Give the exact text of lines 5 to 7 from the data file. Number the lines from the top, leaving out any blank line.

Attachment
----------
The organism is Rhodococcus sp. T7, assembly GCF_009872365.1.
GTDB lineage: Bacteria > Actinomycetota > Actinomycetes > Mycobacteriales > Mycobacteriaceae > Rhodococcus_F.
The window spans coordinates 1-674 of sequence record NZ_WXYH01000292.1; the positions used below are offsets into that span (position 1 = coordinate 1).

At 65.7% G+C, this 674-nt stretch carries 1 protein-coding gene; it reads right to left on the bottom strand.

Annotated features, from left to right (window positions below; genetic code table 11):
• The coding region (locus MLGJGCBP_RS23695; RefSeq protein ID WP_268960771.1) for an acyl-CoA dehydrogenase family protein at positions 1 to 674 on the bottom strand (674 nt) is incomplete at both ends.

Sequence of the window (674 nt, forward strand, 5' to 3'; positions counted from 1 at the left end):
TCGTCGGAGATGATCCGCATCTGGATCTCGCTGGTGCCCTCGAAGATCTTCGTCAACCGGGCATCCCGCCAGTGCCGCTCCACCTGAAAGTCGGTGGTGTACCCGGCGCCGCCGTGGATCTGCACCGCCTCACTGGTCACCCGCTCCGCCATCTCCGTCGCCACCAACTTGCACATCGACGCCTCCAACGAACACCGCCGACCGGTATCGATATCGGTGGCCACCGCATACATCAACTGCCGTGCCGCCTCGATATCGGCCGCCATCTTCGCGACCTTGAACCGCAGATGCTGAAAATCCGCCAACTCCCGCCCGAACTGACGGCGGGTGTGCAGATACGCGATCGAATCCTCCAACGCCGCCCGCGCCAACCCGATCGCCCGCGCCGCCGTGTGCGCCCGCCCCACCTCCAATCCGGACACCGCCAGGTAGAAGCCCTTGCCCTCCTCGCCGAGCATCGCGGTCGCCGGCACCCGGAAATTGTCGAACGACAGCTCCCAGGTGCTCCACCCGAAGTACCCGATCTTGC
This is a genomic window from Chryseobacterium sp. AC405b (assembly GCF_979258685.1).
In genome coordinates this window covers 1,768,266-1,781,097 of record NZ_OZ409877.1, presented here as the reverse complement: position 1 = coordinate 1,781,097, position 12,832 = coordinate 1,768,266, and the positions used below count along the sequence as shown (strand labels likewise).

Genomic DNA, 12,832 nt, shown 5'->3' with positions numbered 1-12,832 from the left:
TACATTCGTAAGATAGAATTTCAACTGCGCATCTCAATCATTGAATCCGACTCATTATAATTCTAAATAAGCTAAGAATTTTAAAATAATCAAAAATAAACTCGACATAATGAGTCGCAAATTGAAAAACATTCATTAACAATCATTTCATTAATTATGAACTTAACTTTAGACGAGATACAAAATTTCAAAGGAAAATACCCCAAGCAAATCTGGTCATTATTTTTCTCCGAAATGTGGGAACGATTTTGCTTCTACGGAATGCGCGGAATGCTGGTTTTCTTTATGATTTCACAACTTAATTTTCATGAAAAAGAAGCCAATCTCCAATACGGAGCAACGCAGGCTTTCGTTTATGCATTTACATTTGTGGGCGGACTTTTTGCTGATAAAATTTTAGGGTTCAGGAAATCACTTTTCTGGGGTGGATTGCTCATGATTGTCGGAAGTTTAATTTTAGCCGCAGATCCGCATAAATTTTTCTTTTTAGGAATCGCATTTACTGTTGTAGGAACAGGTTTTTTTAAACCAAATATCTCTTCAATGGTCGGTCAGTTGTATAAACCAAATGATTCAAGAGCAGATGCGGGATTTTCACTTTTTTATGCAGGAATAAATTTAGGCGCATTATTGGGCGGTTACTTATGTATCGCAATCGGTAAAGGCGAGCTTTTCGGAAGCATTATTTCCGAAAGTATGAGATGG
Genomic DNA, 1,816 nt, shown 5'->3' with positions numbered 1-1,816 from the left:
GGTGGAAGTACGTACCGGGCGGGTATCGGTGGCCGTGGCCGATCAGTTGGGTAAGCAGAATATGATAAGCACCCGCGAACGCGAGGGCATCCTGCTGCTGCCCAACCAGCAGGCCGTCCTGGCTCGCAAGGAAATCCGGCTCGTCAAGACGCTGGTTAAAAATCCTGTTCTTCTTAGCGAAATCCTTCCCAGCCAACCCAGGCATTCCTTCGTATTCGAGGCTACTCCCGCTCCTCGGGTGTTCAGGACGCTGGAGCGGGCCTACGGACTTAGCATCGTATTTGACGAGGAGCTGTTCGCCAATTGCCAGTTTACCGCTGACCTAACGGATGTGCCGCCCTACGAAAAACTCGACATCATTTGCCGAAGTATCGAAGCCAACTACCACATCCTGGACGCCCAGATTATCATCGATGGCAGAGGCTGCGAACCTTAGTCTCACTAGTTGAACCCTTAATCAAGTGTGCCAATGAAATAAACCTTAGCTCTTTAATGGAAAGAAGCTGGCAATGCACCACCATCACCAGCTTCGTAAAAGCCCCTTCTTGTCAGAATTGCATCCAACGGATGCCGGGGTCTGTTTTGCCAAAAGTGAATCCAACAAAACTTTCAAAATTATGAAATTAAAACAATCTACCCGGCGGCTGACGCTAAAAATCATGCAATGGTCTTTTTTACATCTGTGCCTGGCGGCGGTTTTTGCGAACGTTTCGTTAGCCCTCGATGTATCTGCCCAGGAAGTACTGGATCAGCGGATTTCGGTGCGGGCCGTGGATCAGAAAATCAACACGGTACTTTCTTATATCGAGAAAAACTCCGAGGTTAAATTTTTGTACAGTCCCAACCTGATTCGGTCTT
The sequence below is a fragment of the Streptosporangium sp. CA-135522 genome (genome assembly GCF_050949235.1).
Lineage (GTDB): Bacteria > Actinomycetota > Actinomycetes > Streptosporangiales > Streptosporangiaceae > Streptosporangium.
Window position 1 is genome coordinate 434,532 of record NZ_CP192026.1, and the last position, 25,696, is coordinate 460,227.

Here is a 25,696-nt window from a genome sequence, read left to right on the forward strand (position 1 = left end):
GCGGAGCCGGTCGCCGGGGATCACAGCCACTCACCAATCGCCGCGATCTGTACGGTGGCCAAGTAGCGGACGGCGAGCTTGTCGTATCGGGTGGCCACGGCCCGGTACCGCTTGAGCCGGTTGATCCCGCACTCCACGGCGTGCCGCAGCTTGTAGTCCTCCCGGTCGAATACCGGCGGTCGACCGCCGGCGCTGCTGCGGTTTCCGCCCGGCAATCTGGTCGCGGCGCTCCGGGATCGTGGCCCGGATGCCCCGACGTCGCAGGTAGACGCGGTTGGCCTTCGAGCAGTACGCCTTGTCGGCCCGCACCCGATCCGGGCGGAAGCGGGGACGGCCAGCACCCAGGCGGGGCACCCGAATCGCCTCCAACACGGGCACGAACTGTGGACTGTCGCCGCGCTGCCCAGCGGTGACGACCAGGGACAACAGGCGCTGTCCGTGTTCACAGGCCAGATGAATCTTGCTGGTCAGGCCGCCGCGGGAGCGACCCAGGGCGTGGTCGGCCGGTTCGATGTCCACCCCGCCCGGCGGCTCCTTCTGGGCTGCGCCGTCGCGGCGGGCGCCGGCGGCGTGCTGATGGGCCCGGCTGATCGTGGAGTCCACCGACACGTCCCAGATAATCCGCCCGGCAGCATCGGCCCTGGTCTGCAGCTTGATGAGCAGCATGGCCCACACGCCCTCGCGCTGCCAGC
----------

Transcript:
Annotated features, from left to right (window positions below; genetic code table 11):
• The coding region (locus MLGJGCBP_RS23695; RefSeq protein ID WP_268960771.1) for an acyl-CoA dehydrogenase family protein at positions 1 to 674 on the bottom strand (674 nt) is incomplete at both ends.

Sequence of the window (674 nt, forward strand, 5' to 3'; positions counted from 1 at the left end):